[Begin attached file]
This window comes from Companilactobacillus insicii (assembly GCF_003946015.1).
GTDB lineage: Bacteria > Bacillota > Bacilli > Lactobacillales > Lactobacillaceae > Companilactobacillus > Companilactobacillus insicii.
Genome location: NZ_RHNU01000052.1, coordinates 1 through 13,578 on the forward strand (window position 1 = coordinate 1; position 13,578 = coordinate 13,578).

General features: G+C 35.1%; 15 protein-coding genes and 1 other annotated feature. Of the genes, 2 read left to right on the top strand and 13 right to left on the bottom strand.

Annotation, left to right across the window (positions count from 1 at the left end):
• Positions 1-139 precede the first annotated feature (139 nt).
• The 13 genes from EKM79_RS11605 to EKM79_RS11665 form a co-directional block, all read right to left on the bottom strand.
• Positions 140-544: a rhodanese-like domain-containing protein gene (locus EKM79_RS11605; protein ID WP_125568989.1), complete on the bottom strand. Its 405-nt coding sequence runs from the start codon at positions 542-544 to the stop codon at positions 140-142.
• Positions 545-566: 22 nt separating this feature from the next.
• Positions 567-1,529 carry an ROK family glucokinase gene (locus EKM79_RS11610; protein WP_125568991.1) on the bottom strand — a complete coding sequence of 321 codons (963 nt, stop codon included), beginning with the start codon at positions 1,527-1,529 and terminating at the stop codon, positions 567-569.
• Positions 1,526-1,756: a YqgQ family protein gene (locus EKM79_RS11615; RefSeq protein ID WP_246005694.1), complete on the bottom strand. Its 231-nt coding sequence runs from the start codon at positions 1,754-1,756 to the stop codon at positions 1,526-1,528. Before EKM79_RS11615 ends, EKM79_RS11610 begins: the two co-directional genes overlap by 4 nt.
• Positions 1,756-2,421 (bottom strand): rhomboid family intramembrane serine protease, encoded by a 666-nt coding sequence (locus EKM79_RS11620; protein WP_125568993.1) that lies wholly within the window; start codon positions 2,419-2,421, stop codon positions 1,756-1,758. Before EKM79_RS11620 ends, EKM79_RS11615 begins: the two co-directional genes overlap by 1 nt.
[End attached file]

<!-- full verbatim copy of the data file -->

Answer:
This window comes from Companilactobacillus insicii (assembly GCF_003946015.1).
GTDB lineage: Bacteria > Bacillota > Bacilli > Lactobacillales > Lactobacillaceae > Companilactobacillus > Companilactobacillus insicii.
Genome location: NZ_RHNU01000052.1, coordinates 1 through 13,578 on the forward strand (window position 1 = coordinate 1; position 13,578 = coordinate 13,578).

General features: G+C 35.1%; 15 protein-coding genes and 1 other annotated feature. Of the genes, 2 read left to right on the top strand and 13 right to left on the bottom strand.

Annotation, left to right across the window (positions count from 1 at the left end):
• Positions 1-139 precede the first annotated feature (139 nt).
• The 13 genes from EKM79_RS11605 to EKM79_RS11665 form a co-directional block, all read right to left on the bottom strand.
• Positions 140-544: a rhodanese-like domain-containing protein gene (locus EKM79_RS11605; protein ID WP_125568989.1), complete on the bottom strand. Its 405-nt coding sequence runs from the start codon at positions 542-544 to the stop codon at positions 140-142.
• Positions 545-566: 22 nt separating this feature from the next.
• Positions 567-1,529 carry an ROK family glucokinase gene (locus EKM79_RS11610; protein WP_125568991.1) on the bottom strand — a complete coding sequence of 321 codons (963 nt, stop codon included), beginning with the start codon at positions 1,527-1,529 and terminating at the stop codon, positions 567-569.
• Positions 1,526-1,756: a YqgQ family protein gene (locus EKM79_RS11615; RefSeq protein ID WP_246005694.1), complete on the bottom strand. Its 231-nt coding sequence runs from the start codon at positions 1,754-1,756 to the stop codon at positions 1,526-1,528. Before EKM79_RS11615 ends, EKM79_RS11610 begins: the two co-directional genes overlap by 4 nt.
• Positions 1,756-2,421 (bottom strand): rhomboid family intramembrane serine protease, encoded by a 666-nt coding sequence (locus EKM79_RS11620; protein WP_125568993.1) that lies wholly within the window; start codon positions 2,419-2,421, stop codon positions 1,756-1,758. Before EKM79_RS11620 ends, EKM79_RS11615 begins: the two co-directional genes overlap by 1 nt.